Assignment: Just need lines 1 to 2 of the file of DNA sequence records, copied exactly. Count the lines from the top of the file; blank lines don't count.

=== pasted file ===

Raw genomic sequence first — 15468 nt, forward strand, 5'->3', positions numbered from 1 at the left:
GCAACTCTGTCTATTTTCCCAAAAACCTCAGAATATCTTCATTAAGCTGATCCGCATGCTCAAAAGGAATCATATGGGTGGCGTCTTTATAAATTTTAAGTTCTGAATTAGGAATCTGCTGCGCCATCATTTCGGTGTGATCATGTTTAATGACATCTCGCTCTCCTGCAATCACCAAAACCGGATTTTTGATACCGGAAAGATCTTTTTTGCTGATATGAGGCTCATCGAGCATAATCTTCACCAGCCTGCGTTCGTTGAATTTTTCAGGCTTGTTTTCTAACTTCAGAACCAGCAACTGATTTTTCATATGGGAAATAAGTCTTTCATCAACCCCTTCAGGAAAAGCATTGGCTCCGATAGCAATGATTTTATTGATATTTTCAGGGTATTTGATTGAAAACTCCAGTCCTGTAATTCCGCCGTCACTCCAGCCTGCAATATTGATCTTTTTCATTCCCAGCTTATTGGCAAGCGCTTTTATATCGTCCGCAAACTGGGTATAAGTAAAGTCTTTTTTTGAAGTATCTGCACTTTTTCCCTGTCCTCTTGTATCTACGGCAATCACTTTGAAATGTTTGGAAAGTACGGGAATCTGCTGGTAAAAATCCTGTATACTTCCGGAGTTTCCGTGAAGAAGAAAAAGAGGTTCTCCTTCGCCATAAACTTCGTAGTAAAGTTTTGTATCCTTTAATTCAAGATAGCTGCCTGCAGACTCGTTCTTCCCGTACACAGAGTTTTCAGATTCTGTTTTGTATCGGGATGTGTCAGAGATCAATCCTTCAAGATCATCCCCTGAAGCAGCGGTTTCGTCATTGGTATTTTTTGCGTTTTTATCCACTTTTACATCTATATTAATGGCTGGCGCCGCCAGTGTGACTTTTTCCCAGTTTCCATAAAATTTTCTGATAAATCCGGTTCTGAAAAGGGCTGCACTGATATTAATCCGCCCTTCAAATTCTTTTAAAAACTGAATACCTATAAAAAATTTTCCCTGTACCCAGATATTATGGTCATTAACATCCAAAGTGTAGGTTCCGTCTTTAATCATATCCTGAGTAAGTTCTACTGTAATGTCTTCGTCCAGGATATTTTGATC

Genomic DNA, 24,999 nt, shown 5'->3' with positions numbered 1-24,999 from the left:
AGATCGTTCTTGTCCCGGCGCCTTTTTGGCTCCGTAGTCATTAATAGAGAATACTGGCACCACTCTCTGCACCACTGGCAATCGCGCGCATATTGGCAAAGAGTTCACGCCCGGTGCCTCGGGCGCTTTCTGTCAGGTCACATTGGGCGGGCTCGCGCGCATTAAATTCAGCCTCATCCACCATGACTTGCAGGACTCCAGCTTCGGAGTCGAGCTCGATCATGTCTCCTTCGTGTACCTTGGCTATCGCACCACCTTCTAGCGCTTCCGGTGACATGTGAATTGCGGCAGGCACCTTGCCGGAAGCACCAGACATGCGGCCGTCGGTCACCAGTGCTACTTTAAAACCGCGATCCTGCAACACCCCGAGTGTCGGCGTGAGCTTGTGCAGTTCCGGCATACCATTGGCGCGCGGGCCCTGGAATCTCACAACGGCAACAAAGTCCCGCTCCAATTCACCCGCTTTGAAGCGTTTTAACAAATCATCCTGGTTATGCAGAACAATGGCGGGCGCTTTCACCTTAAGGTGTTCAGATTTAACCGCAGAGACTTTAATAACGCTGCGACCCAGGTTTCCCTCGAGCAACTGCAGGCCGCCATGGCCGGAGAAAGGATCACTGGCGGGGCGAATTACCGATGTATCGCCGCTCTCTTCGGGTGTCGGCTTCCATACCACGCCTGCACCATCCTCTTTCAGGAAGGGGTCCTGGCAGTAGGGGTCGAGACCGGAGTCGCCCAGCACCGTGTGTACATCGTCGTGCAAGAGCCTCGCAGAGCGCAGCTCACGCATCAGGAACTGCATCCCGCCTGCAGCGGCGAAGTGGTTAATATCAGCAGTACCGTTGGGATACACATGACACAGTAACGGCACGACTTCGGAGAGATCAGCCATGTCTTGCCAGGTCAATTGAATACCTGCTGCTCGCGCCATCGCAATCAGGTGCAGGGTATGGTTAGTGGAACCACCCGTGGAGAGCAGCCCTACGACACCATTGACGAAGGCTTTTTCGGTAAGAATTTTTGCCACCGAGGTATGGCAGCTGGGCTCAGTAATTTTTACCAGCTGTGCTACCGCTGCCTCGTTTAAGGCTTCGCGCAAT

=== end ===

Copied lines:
Raw genomic sequence first — 15468 nt, forward strand, 5'->3', positions numbered from 1 at the left:
GCAACTCTGTCTATTTTCCCAAAAACCTCAGAATATCTTCATTAAGCTGATCCGCATGCTCAAAAGGAATCATATGGGTGGCGTCTTTATAAATTTTAAGTTCTGAATTAGGAATCTGCTGCGCCATCATTTCGGTGTGATCATGTTTAATGACATCTCGCTCTCCTGCAATCACCAAAACCGGATTTTTGATACCGGAAAGATCTTTTTTGCTGATATGAGGCTCATCGAGCATAATCTTCACCAGCCTGCGTTCGTTGAATTTTTCAGGCTTGTTTTCTAACTTCAGAACCAGCAACTGATTTTTCATATGGGAAATAAGTCTTTCATCAACCCCTTCAGGAAAAGCATTGGCTCCGATAGCAATGATTTTATTGATATTTTCAGGGTATTTGATTGAAAACTCCAGTCCTGTAATTCCGCCGTCACTCCAGCCTGCAATATTGATCTTTTTCATTCCCAGCTTATTGGCAAGCGCTTTTATATCGTCCGCAAACTGGGTATAAGTAAAGTCTTTTTTTGAAGTATCTGCACTTTTTCCCTGTCCTCTTGTATCTACGGCAATCACTTTGAAATGTTTGGAAAGTACGGGAATCTGCTGGTAAAAATCCTGTATACTTCCGGAGTTTCCGTGAAGAAGAAAAAGAGGTTCTCCTTCGCCATAAACTTCGTAGTAAAGTTTTGTATCCTTTAATTCAAGATAGCTGCCTGCAGACTCGTTCTTCCCGTACACAGAGTTTTCAGATTCTGTTTTGTATCGGGATGTGTCAGAGATCAATCCTTCAAGATCATCCCCTGAAGCAGCGGTTTCGTCATTGGTATTTTTTGCGTTTTTATCCACTTTTACATCTATATTAATGGCTGGCGCCGCCAGTGTGACTTTTTCCCAGTTTCCATAAAATTTTCTGATAAATCCGGTTCTGAAAAGGGCTGCACTGATATTAATCCGCCCTTCAAATTCTTTTAAAAACTGAATACCTATAAAAAATTTTCCCTGTACCCAGATATTATGGTCATTAACATCCAAAGTGTAGGTTCCGTCTTTAATCATATCCTGAGTAAGTTCTACTGTAATGTCTTCGTCCAGGATATTTTGATC